Convenience store zoning issues proves to be ‘inconvenient’ for expanding health care in Conway

Published: Apr. 21, 2022 at 6:28 AM EDT
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CONWAY, S.C. (WMBF) - Health Care Partners of South Carolina is ready to expand health care options into downtown Conway.

It wants to take over the old Conway Shopping Center on 4th Avenue.

The only thing it needs is for the only shop still standing - Dollar General - to move out.

Dollar General has a solution, but the solution has divided city leaders.

“This is a win for the people I represent,” Conway resident James Lee told the Conway City Council during a meeting Monday.

Lee runs a church on the west side of Conway and has lived in the area his whole life. One thing he’d love to see is a chance for his congregation to have easier access to health care.

He feels plans for a new primary care facility on 4th Avenue could do just that.

“We have two liquor stores in walking distance, and they’re willing to build a $25 million health care facility, and it doesn’t look like we are all receptive,” said Lee.

Health Care Partners of South Carolina has outgrown its current space on 16th Avenue near Collins Park and wants to grow the operation off 4th Avenue, where all the shops except Dollar General have closed down.

Dollar General is asking for a rezoning to build a new storefront across the street.

That rezoning request is what has some leaders, like Conway City Councilman William Goldfinch, hesitant to agree to the arrangement.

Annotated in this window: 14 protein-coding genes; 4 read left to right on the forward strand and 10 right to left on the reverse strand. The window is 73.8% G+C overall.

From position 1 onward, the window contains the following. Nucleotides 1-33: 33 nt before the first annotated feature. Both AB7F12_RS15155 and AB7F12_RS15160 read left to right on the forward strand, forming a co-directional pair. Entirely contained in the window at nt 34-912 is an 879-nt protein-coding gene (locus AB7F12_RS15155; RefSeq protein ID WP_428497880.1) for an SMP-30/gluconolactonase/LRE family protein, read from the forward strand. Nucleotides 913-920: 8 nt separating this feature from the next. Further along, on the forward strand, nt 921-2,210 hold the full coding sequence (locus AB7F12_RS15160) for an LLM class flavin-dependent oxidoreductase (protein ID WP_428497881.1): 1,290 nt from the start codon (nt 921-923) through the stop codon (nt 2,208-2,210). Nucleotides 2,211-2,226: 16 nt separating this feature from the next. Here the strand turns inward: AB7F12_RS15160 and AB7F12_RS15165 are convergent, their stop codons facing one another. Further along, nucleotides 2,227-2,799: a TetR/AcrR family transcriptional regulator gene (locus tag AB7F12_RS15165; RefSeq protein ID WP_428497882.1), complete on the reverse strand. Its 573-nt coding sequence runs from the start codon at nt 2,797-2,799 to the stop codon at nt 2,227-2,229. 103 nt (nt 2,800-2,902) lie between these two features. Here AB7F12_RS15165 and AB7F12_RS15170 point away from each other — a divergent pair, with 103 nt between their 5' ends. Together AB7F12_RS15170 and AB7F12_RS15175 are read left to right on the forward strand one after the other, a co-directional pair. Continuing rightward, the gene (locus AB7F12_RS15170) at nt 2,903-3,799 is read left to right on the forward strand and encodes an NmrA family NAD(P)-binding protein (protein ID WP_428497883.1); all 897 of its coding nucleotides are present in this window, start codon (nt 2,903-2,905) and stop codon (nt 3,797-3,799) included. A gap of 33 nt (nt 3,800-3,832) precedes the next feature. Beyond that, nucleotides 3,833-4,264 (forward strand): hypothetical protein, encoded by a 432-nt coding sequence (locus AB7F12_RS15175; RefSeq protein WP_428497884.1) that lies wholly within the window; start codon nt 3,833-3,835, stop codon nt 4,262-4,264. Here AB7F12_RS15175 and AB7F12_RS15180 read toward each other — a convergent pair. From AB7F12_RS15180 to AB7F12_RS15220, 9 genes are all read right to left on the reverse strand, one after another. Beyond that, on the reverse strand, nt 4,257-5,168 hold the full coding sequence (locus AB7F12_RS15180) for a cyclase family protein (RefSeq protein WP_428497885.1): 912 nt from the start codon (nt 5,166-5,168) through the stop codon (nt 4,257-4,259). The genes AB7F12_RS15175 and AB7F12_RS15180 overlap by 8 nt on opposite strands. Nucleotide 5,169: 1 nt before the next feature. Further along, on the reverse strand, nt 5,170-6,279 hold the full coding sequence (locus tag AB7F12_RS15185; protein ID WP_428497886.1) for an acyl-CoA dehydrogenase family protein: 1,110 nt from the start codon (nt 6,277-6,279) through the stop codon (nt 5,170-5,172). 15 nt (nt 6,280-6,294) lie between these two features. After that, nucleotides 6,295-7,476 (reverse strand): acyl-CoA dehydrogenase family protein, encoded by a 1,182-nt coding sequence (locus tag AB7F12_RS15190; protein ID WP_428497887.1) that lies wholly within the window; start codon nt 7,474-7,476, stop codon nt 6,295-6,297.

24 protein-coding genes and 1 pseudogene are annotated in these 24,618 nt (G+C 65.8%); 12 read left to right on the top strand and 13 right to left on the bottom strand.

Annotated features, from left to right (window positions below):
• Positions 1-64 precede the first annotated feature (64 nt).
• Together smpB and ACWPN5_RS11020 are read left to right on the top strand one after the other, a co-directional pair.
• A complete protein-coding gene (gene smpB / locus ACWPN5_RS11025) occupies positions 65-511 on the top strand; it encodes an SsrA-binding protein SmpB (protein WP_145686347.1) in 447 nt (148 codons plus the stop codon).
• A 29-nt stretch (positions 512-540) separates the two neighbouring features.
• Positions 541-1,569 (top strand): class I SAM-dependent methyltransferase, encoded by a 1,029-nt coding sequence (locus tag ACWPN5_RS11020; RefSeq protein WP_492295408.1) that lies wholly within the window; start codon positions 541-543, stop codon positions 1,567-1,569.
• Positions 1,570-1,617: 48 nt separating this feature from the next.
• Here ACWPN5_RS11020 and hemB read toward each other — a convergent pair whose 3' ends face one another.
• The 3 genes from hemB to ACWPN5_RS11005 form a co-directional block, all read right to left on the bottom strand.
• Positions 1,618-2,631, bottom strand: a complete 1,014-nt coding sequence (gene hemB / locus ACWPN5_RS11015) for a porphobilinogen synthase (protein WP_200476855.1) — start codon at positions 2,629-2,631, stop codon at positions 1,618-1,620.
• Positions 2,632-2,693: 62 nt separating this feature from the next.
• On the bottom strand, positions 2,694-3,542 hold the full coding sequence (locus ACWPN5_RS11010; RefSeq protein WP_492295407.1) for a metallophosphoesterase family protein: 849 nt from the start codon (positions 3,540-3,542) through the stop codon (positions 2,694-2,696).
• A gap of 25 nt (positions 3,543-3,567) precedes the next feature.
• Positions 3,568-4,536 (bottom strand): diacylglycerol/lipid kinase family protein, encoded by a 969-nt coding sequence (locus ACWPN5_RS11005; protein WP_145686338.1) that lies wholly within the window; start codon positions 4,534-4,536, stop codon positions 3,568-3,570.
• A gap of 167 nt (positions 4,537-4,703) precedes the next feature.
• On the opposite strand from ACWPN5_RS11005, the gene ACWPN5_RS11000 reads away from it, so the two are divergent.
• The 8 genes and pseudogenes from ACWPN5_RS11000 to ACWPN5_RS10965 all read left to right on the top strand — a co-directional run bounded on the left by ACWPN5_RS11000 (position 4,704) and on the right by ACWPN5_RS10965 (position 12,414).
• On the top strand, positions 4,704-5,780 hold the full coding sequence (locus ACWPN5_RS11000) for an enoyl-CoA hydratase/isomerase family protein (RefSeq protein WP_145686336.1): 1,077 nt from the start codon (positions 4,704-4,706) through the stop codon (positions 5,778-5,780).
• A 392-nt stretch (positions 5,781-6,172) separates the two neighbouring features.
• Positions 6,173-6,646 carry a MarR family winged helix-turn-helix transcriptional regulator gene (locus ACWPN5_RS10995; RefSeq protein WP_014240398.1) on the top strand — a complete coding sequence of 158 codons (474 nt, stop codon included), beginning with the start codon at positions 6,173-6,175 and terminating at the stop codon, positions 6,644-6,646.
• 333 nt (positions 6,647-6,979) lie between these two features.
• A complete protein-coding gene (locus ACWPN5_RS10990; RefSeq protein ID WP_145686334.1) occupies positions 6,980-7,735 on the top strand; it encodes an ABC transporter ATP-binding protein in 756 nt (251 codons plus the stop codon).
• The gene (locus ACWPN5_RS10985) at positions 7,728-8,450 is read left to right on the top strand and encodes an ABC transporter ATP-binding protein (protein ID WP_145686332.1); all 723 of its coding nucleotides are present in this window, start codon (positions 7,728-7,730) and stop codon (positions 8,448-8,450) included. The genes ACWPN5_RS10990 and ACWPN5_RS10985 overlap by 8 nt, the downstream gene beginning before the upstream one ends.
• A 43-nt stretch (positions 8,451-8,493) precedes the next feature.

“If we allow this rezoning, then what’s to stop the next developer from coming in, buying property that they likely know they can’t develop, then coming to the city and asking us to bend the rules for them,” said Goldfinch. “Where does it stop?”

The property, like most around it, is zoned for Core Commercial, which promotes development with a downtown feel to the structures.

Dollar General is looking for Highway Commercial, which is much less restrictive.

Goldfinch, and several fellow council members, feel like they shouldn’t have to change the zoning to something that doesn’t fit the area just because they want to see the medical facility come in.

“These are all wonderful businesses and organizations that we’d love to have in this community and especially to revitalize that section of 4th Avenue,” said Goldfinch. “We’ve just got to get it right.”

Goldfinch said Dollar General could build with the current zoning, but it would require substantially changing the design for the new building.

The city council wants to make sure it makes the right move here, so it’s going to send the rezoning request back to planning commission for one more look.

Then, it will likely be back for a vote from the city council in the first week of May.

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